Monday, June 27, 2011
And The Winner Is. . .
I know everyone has been waiting with bated breath since I announced the finalists for Montgomery Theater Too’s Adaptation Competition last March. Well, it’s June now and as promised we’ve got a winner: Fairy Tale High School by Bill D’Agostino! Bill isn’t exactly new to the MT community - he served as Tom’s dramaturg on last year’s production of Alice in Wonderland – but this is the first time he’s lending us his playwriting skills. So without further ado, ladies and gentleman I give you an interview with Bill...
Q: What is your hometown?
A: Chappaqua, NY, a New York City suburb. It used to be known (when it was known) as the worldwide home for Reader’s Digest. Now it’s where the Clintons live.
Q: Current Town?
A: Byrn Mawr, PA.
Q: Tell me about Fairy Tale High School.
A: Fairy Tale High School imagines what it would be like if all your favorite fairy tale characters - Cinderella, Sleeping Beauty, Jack, etc. - were all in high school together, taking classes and getting into trouble. The witch teaches students to cook children who eat their house, the track team run laps around a beanstalk, and everyone (predictably) lives happily ever after.
FTHS began life as a sketch for a class of youngsters I taught in Harrisburg, when I was a company member for Gamut Theatre Group. The kids at the time were obsessed with High School Musical, and I wanted to write them something they’d be excited about reading. At the same time, I was also performing in funny and quick fairy tale adaptations with the company.
When Montgomery Theater announced its playwriting competition this year, I knew it was time to expand that initial germ of an idea until it became a full-fledged disease.
The play also owes huge debts to Stephen Sondheim's musical Into the Woods, which was one of the first Broadway shows I ever saw.
Q: Who is Bill? Are you an actor? Playwright? Performer? All of the above?
A: I’m just the boy who can’t say no - to theatre, that is.
I got my BA from Brown University with a theatre concentration and my master's degree in theatre from Villanova University. For theatres across the country, I've acted (mostly playing clowns and pompous anti-heroes), directed (mostly new plays), taught and written.
Currently, my day job is the Communications and Education Director for Act II Playhouse in Ambler, where I also serve as dramaturg for many of the productions. That means I help do research, gathering background material to inform the work of the director, actors and designers. Last year, I was the dramaturg for Montgomery Theater's production of Alice in Wonderland, helping director Tom Quinn with his adaptation, and I’ll also be dramaturg for Montgomery Theater’s upcoming comedy Big Boys.
I was also a professional journalist for seven years, which I mostly did because I wanted to know more about the world to write better plays.
Q: How did you start writing?
A: My freshman year at Horace Greeley High School, I fell in love with theatre while playing Wally Webb in Our Town. Later that year, I asked my mom to enroll me in a summer theatre camp for high school students at SUNY Purchase. In selecting classes, I had to choose between musical theatre and playwriting. Since I couldn’t sing, I chose the playwriting class, and a new lifelong obsession was born. So really, I owe my love of writing to the fact that I’m tone deaf.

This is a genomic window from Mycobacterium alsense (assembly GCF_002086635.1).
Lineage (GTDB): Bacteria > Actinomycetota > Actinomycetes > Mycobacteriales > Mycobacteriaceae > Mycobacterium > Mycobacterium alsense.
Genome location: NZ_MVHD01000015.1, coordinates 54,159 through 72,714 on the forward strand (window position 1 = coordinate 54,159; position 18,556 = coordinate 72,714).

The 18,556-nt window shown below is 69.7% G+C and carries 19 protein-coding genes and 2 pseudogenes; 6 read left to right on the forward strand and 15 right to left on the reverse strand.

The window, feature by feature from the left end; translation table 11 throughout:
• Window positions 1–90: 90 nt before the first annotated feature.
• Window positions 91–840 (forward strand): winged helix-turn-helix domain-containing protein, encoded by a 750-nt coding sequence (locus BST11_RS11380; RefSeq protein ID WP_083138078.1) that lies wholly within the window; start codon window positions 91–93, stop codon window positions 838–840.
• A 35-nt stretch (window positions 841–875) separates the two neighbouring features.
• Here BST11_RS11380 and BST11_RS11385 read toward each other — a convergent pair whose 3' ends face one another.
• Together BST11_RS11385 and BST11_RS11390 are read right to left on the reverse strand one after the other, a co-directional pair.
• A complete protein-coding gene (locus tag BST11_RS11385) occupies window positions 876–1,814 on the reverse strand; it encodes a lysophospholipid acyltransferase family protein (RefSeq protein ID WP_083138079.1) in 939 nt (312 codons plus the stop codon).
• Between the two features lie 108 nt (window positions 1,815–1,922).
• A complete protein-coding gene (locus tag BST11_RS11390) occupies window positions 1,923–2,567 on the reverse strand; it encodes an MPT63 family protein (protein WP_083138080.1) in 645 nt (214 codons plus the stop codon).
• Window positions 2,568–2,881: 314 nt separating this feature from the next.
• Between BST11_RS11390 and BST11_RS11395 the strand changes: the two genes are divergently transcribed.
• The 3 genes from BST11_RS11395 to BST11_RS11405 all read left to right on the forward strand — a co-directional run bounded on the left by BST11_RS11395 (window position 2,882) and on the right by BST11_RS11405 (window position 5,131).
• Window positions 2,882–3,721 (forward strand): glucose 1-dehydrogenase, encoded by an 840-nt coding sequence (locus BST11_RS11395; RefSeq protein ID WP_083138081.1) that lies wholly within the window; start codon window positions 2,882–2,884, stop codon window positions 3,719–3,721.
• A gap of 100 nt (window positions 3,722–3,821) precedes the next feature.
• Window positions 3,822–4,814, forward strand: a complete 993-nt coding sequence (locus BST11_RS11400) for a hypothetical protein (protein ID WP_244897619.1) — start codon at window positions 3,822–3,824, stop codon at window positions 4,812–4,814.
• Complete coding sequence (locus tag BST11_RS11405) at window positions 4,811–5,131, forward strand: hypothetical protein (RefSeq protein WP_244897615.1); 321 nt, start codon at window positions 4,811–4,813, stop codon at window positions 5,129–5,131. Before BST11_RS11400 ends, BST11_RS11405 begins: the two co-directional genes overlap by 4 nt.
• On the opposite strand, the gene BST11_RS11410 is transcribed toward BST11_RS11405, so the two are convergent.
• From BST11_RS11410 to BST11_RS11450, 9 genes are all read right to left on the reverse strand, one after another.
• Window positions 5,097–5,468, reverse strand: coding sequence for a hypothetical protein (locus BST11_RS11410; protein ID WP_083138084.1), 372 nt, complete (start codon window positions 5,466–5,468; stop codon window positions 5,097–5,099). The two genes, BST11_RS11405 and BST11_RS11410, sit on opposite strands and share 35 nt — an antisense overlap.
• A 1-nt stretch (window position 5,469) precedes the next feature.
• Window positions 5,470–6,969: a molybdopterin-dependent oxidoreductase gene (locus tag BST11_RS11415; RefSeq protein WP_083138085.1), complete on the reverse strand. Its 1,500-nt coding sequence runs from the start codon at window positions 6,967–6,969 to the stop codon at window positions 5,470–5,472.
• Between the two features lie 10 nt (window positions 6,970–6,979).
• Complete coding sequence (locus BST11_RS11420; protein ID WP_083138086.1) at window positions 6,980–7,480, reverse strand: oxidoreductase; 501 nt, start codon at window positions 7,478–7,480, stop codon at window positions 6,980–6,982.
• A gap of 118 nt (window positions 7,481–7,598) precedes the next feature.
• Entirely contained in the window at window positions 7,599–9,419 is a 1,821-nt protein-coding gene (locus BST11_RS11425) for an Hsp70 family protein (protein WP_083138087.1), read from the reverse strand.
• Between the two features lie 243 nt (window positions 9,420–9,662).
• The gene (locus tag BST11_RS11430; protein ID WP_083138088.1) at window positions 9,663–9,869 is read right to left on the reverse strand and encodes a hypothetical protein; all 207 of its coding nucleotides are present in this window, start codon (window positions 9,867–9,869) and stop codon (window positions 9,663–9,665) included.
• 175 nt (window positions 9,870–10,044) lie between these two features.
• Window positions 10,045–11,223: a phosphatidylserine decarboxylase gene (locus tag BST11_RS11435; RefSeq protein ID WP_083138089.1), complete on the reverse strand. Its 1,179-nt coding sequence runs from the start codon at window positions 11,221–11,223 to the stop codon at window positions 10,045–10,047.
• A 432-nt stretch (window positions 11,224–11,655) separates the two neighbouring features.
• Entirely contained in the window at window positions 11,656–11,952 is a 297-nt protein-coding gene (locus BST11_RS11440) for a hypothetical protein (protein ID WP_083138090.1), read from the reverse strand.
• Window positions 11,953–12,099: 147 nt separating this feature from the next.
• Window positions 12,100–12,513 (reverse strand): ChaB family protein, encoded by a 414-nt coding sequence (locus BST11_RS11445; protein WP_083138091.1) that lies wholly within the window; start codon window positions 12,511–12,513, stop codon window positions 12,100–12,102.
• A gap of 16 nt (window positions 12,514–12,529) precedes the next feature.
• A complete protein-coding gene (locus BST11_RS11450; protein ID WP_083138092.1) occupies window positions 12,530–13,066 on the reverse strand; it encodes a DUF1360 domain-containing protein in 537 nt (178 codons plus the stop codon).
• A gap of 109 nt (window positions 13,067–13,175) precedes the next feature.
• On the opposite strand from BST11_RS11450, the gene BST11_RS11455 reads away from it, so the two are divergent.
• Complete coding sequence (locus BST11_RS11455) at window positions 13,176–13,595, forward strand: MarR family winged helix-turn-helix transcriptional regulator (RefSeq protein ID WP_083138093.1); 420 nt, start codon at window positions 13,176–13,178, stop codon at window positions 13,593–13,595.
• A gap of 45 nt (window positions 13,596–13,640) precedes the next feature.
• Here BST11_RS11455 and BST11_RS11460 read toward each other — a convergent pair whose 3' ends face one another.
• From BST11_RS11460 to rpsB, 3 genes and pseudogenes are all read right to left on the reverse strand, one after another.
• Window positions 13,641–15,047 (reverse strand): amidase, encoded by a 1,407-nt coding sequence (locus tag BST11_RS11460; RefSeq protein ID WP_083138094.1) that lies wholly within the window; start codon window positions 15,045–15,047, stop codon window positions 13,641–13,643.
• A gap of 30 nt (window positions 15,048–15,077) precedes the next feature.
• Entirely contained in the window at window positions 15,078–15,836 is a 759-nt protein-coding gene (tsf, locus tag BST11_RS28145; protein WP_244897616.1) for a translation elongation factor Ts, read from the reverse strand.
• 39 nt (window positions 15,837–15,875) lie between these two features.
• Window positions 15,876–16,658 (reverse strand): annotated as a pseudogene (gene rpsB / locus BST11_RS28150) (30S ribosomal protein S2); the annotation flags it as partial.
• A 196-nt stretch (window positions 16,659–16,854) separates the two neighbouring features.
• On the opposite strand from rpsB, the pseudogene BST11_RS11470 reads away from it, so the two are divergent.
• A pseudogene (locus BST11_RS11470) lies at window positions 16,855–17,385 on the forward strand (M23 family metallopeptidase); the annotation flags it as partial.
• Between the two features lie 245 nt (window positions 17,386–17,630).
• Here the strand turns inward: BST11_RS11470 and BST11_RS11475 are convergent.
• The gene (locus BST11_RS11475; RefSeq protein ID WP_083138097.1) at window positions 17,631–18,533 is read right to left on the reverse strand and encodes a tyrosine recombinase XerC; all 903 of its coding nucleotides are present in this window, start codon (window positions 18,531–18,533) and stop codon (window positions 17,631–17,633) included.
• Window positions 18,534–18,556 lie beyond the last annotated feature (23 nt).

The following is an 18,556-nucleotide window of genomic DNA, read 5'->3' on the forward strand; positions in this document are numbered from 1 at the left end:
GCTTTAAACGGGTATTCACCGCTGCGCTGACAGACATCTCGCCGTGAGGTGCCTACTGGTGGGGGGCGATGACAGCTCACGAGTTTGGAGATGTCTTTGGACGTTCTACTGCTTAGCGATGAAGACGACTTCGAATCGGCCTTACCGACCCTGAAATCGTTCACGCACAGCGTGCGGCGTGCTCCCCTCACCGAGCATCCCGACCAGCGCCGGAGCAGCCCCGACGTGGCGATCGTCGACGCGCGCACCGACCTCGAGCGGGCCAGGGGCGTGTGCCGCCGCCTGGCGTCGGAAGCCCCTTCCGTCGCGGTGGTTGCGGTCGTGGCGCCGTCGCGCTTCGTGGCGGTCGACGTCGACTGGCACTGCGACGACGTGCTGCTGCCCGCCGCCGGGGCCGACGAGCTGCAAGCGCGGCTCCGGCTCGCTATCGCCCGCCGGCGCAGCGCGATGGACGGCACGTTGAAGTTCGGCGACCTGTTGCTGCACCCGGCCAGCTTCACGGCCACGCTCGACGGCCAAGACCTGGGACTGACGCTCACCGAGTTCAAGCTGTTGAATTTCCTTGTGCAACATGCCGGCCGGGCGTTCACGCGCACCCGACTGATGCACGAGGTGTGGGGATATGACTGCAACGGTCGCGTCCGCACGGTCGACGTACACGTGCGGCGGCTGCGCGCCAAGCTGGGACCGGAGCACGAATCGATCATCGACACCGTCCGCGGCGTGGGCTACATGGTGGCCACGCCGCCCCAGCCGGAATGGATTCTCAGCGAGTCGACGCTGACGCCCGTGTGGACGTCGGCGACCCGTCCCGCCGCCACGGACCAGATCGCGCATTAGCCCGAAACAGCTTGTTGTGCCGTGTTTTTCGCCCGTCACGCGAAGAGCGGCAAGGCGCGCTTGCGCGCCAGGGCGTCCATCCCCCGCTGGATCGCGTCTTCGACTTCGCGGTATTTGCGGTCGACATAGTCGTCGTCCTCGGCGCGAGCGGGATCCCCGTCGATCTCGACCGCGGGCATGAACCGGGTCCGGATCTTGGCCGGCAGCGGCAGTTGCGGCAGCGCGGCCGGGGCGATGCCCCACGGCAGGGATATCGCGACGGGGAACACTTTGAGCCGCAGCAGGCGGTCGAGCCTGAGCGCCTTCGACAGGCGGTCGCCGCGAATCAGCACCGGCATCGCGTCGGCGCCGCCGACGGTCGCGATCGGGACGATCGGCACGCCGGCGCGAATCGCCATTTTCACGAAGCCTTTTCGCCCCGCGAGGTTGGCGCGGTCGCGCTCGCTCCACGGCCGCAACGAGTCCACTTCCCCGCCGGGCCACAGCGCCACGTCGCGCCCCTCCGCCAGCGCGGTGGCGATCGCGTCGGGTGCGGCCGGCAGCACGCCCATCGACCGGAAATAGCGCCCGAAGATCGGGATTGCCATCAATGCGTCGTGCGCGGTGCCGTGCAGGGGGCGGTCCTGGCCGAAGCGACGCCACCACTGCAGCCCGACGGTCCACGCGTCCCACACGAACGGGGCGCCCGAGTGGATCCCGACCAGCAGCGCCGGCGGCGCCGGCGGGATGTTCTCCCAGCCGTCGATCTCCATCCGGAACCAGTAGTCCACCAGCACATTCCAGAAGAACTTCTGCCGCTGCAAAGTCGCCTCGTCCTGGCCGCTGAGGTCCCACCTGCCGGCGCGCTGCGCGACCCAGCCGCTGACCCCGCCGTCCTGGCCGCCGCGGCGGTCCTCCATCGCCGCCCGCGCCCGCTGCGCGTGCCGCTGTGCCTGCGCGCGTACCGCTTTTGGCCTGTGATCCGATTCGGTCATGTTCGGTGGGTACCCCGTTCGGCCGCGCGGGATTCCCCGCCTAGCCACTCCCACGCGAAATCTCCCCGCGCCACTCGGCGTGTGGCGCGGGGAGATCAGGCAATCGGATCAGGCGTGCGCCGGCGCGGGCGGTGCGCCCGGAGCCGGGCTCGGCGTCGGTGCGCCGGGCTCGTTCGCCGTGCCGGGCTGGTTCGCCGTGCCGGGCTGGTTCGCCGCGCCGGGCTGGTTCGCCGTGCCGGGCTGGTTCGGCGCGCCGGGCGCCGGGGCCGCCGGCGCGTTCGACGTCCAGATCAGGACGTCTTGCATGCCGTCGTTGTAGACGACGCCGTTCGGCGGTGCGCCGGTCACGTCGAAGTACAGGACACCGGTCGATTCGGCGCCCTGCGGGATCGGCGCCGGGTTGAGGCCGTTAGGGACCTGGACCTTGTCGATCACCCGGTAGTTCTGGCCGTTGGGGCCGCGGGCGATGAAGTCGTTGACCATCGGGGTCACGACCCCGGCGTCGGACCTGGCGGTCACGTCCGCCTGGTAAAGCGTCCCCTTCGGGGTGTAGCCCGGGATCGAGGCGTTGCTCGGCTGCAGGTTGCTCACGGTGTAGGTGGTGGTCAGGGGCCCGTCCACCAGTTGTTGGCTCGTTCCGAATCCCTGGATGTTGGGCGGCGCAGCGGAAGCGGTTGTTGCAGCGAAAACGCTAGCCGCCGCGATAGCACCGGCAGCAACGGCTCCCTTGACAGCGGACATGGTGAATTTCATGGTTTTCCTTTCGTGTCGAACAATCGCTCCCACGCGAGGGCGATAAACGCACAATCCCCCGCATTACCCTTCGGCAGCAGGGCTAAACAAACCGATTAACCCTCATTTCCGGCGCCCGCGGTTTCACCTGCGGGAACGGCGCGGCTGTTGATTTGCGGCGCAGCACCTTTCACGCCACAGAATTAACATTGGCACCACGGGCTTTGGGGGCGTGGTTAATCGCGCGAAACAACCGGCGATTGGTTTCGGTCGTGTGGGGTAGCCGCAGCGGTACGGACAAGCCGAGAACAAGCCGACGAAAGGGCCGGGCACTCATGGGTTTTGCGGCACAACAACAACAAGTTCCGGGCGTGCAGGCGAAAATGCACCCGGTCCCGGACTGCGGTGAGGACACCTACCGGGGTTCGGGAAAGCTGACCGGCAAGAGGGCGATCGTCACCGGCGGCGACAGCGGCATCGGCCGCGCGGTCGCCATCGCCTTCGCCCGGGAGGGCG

Q: If you could change one thing about theater, what would it be?
A: The fact that most of my friends in theatre can’t afford to pay off their college loans. Theatre is chronically underfunded in this country, which is why in curtain speeches we are constantly thanking our generous donors.
Q: Who are or were your theatrical heroes?
A: In no particular order: Tony Kushner, John Guare, Anton Chekhov, Paula Vogel, Suzan Zeder, Bertolt Brecht, William Shakespeare, Michael Hollinger, Charles Ludlam, Thornton Wilder, Oscar Wilde, Moises Kaufman and Tectonic Theatre Project, Samuel Beckett, Tom Stoppard, Mary Zimmerman and a bunch of others I'm probably forgetting right now.
Q: What kind of theater excites you?
A: Theatre that’s original and fun. Theatre that gets my pulse beating. Theatre that's REALLY well constructed. Or really messy and exciting. Theatre that questions why things are the way they are.
Q: What advice do you have for playwrights just starting out?
A: See lots of theatre. You learn just as much from bad plays as good ones. In fact, the bad ones will probably boost your confidence as you think, “I can write something better than this.”
Q: Plugs, please. Any other upcoming projects?
A: I’ll be serving as dramaturg for Act II’s Fall production of Sylvia by A.R. Gurney, directed by Harriet Power. It happens to be starring the lovely and talented Jessica Bedford, Montgomery Theater’s Director of Education and a classmate at Villanova University’s Masters of Theatre program. She plays an adorable stray dog. (For reals!) So I’ll be driving up to Souderton for Fairy Tale High School rehearsals while she’ll be riding down here to Ambler for Sylvia performances. We’ll probably pass and wave on Route 309.